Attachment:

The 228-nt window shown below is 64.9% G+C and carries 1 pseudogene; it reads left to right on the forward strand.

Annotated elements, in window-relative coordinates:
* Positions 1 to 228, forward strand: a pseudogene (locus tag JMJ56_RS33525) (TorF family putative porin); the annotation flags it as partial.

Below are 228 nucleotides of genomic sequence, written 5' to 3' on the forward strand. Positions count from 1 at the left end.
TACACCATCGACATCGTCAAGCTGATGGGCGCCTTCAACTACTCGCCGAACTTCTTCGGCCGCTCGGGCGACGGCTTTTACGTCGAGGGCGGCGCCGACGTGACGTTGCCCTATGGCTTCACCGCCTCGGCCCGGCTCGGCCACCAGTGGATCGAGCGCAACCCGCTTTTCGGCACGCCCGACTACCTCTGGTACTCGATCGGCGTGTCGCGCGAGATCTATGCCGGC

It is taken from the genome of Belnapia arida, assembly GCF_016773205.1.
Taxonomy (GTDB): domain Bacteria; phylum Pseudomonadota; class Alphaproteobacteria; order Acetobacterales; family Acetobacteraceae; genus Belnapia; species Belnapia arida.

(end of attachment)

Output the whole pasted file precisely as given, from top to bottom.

The 228-nt window shown below is 64.9% G+C and carries 1 pseudogene; it reads left to right on the forward strand.

Annotated elements, in window-relative coordinates:
* Positions 1 to 228, forward strand: a pseudogene (locus tag JMJ56_RS33525) (TorF family putative porin); the annotation flags it as partial.

Below are 228 nucleotides of genomic sequence, written 5' to 3' on the forward strand. Positions count from 1 at the left end.
TACACCATCGACATCGTCAAGCTGATGGGCGCCTTCAACTACTCGCCGAACTTCTTCGGCCGCTCGGGCGACGGCTTTTACGTCGAGGGCGGCGCCGACGTGACGTTGCCCTATGGCTTCACCGCCTCGGCCCGGCTCGGCCACCAGTGGATCGAGCGCAACCCGCTTTTCGGCACGCCCGACTACCTCTGGTACTCGATCGGCGTGTCGCGCGAGATCTATGCCGGC

It is taken from the genome of Belnapia arida, assembly GCF_016773205.1.
Taxonomy (GTDB): domain Bacteria; phylum Pseudomonadota; class Alphaproteobacteria; order Acetobacterales; family Acetobacteraceae; genus Belnapia; species Belnapia arida.